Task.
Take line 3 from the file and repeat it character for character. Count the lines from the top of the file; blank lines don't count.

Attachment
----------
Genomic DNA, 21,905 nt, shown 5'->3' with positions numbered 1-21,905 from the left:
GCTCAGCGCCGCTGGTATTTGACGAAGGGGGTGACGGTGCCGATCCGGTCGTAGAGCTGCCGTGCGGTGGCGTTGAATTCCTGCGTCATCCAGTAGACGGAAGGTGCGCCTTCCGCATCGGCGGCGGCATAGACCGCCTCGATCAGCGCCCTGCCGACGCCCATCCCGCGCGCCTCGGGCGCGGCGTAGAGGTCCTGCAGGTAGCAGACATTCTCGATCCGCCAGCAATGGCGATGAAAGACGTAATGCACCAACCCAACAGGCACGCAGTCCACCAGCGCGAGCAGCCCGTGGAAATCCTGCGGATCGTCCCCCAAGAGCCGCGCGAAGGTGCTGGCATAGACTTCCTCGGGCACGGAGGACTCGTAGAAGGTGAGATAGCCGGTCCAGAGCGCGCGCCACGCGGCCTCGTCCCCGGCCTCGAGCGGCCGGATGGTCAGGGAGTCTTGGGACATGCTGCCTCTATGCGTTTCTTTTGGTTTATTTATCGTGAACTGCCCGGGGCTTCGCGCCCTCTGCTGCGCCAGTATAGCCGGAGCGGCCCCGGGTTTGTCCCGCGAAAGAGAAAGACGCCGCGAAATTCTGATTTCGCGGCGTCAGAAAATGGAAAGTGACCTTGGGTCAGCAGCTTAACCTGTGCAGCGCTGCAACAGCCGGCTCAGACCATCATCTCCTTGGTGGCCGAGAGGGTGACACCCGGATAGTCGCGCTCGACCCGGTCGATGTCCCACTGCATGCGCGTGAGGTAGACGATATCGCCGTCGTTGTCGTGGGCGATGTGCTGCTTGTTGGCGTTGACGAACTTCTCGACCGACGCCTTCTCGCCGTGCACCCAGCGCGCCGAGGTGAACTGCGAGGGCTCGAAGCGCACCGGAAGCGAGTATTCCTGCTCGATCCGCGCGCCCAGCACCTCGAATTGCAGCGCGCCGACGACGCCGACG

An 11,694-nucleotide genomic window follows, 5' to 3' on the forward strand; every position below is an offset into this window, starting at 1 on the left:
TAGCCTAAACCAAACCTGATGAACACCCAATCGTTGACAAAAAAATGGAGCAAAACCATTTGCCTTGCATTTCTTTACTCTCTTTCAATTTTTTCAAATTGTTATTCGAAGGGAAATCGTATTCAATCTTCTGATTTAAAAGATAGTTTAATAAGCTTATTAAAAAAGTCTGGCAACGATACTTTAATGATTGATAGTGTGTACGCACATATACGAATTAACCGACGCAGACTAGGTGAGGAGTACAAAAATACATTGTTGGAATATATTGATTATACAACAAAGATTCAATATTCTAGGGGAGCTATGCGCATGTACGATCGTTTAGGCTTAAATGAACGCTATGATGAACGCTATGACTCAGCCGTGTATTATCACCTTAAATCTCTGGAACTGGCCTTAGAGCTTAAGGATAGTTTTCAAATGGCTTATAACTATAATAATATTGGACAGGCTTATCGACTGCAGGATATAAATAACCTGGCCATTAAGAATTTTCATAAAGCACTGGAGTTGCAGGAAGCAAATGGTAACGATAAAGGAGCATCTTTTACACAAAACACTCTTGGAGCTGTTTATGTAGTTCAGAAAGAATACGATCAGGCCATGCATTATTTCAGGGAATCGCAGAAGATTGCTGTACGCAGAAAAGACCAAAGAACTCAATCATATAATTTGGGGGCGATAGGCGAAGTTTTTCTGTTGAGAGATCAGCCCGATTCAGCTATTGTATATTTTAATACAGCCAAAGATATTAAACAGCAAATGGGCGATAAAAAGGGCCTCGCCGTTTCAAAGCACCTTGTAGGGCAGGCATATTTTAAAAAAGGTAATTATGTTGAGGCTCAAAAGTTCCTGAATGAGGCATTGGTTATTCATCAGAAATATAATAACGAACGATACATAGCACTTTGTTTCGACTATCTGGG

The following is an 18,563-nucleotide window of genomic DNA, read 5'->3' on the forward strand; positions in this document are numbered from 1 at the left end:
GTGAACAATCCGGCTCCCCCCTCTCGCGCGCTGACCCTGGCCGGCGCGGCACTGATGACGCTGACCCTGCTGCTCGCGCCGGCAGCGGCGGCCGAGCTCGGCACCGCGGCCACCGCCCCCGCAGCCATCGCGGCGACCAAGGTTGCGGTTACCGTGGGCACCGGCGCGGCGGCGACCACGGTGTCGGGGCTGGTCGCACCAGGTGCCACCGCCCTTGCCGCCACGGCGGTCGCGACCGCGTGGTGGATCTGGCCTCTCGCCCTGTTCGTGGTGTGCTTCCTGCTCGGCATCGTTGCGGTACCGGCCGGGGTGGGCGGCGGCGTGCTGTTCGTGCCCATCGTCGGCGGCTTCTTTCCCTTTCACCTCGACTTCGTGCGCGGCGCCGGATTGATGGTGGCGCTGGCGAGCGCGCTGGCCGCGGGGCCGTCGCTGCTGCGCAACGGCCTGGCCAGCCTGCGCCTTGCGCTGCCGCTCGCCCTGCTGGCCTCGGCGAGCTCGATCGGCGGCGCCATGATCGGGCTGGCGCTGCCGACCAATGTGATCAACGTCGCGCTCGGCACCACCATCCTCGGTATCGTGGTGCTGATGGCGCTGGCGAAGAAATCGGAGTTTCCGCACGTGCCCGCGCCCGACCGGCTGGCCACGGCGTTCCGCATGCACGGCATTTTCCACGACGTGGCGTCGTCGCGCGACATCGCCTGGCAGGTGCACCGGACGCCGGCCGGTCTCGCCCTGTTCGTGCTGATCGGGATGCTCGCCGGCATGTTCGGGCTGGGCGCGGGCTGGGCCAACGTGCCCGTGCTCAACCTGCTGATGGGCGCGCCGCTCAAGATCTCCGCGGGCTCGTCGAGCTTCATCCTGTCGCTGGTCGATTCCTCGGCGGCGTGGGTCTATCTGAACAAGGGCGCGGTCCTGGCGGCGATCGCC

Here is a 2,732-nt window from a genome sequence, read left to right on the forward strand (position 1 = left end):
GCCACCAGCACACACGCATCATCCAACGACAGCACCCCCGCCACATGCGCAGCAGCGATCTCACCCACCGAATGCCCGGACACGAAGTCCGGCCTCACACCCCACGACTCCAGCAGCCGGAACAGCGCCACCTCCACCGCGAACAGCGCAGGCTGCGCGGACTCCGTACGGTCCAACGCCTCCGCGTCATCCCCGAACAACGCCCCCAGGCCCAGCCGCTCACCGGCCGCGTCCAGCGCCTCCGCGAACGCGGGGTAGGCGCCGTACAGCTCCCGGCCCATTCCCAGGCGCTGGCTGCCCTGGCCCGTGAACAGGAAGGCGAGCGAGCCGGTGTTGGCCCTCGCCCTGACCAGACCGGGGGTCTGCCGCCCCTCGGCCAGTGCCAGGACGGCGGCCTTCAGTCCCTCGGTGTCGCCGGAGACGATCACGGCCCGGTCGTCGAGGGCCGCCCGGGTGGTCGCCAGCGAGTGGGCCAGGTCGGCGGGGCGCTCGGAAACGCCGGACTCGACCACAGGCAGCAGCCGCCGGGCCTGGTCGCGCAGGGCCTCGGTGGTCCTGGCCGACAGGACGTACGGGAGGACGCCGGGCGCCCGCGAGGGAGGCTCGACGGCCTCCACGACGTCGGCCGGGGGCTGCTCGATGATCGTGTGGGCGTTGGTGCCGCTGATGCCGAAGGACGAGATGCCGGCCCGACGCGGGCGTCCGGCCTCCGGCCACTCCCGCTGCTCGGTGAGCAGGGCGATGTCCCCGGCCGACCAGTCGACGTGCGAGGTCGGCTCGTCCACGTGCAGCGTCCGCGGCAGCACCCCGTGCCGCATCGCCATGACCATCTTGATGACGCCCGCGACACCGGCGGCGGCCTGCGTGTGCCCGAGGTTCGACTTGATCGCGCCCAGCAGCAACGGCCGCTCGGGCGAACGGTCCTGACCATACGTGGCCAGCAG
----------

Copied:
An 11,694-nucleotide genomic window follows, 5' to 3' on the forward strand; every position below is an offset into this window, starting at 1 on the left: